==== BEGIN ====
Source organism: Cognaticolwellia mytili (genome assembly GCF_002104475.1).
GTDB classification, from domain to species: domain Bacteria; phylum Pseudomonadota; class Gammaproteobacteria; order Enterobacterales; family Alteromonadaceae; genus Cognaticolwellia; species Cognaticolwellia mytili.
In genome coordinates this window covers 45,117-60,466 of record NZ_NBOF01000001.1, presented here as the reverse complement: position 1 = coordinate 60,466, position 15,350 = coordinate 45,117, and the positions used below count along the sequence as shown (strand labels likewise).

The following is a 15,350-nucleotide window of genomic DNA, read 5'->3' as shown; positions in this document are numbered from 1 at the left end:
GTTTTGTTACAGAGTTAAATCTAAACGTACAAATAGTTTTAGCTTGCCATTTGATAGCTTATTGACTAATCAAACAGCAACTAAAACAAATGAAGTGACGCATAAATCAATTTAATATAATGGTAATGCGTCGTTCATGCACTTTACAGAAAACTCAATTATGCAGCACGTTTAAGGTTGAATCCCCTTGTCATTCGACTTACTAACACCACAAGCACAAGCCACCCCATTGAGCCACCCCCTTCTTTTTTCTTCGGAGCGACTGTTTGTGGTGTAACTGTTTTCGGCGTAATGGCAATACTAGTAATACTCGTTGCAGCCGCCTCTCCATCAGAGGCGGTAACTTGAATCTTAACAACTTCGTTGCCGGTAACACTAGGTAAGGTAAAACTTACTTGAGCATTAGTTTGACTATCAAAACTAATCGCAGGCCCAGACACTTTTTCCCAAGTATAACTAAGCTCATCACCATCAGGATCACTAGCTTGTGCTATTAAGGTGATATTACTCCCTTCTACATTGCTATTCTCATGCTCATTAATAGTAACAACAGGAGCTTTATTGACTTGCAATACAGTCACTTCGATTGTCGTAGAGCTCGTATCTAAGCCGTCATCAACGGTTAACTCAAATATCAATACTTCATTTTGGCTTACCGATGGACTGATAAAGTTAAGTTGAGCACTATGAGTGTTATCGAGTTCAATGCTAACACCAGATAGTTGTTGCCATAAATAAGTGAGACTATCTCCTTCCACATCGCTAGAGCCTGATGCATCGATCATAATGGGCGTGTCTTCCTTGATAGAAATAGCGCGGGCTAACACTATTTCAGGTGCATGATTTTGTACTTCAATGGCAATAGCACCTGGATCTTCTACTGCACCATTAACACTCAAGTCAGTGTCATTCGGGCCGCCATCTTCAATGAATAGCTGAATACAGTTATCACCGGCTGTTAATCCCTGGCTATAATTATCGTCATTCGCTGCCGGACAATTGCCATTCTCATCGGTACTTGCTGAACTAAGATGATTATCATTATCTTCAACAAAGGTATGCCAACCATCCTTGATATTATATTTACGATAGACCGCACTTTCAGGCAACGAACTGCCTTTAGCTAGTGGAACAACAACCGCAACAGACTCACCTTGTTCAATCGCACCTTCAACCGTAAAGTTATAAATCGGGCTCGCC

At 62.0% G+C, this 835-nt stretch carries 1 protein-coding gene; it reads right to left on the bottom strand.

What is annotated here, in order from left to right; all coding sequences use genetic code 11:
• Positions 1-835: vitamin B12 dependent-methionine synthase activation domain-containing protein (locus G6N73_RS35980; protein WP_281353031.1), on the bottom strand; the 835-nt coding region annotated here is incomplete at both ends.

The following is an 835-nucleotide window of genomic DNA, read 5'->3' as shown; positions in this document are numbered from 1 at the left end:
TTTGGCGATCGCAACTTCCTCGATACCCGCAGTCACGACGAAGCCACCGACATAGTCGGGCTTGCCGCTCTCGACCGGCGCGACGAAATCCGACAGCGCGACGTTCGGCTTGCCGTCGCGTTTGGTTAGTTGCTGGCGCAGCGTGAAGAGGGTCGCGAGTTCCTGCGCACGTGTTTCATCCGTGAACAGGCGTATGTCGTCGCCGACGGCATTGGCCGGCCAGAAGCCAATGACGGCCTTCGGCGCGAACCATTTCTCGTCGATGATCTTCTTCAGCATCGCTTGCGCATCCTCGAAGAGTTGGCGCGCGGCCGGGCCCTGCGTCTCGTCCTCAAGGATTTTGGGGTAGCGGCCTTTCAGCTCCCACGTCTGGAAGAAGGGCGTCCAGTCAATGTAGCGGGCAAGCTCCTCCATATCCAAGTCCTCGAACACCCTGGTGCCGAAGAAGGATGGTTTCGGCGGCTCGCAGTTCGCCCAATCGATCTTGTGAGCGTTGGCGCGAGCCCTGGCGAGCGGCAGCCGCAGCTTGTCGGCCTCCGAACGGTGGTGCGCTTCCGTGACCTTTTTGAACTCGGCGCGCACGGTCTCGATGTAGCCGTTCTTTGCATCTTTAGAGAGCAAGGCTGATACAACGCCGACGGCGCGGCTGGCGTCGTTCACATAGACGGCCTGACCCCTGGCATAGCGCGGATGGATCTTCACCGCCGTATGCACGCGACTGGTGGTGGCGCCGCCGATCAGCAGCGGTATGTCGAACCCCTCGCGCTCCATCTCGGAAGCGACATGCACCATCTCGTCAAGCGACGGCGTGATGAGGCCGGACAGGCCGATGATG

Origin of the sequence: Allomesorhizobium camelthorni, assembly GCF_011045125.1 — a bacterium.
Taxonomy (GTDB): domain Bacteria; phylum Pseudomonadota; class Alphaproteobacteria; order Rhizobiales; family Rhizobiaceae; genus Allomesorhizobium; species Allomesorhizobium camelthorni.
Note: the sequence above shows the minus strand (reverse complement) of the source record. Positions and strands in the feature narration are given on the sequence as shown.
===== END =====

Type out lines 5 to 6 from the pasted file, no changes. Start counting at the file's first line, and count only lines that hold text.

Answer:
GTTTTGTTACAGAGTTAAATCTAAACGTACAAATAGTTTTAGCTTGCCATTTGATAGCTTATTGACTAATCAAACAGCAACTAAAACAAATGAAGTGACGCATAAATCAATTTAATATAATGGTAATGCGTCGTTCATGCACTTTACAGAAAACTCAATTATGCAGCACGTTTAAGGTTGAATCCCCTTGTCATTCGACTTACTAACACCACAAGCACAAGCCACCCCATTGAGCCACCCCCTTCTTTTTTCTTCGGAGCGACTGTTTGTGGTGTAACTGTTTTCGGCGTAATGGCAATACTAGTAATACTCGTTGCAGCCGCCTCTCCATCAGAGGCGGTAACTTGAATCTTAACAACTTCGTTGCCGGTAACACTAGGTAAGGTAAAACTTACTTGAGCATTAGTTTGACTATCAAAACTAATCGCAGGCCCAGACACTTTTTCCCAAGTATAACTAAGCTCATCACCATCAGGATCACTAGCTTGTGCTATTAAGGTGATATTACTCCCTTCTACATTGCTATTCTCATGCTCATTAATAGTAACAACAGGAGCTTTATTGACTTGCAATACAGTCACTTCGATTGTCGTAGAGCTCGTATCTAAGCCGTCATCAACGGTTAACTCAAATATCAATACTTCATTTTGGCTTACCGATGGACTGATAAAGTTAAGTTGAGCACTATGAGTGTTATCGAGTTCAATGCTAACACCAGATAGTTGTTGCCATAAATAAGTGAGACTATCTCCTTCCACATCGCTAGAGCCTGATGCATCGATCATAATGGGCGTGTCTTCCTTGATAGAAATAGCGCGGGCTAACACTATTTCAGGTGCATGATTTTGTACTTCAATGGCAATAGCACCTGGATCTTCTACTGCACCATTAACACTCAAGTCAGTGTCATTCGGGCCGCCATCTTCAATGAATAGCTGAATACAGTTATCACCGGCTGTTAATCCCTGGCTATAATTATCGTCATTCGCTGCCGGACAATTGCCATTCTCATCGGTACTTGCTGAACTAAGATGATTATCATTATCTTCAACAAAGGTATGCCAACCATCCTTGATATTATATTTACGATAGACCGCACTTTCAGGCAACGAACTGCCTTTAGCTAGTGGAACAACAACCGCAACAGACTCACCTTGTTCAATCGCACCTTCAACCGTAAAGTTATAAATCGGGCTCGCC

At 62.0% G+C, this 835-nt stretch carries 1 protein-coding gene; it reads right to left on the bottom strand.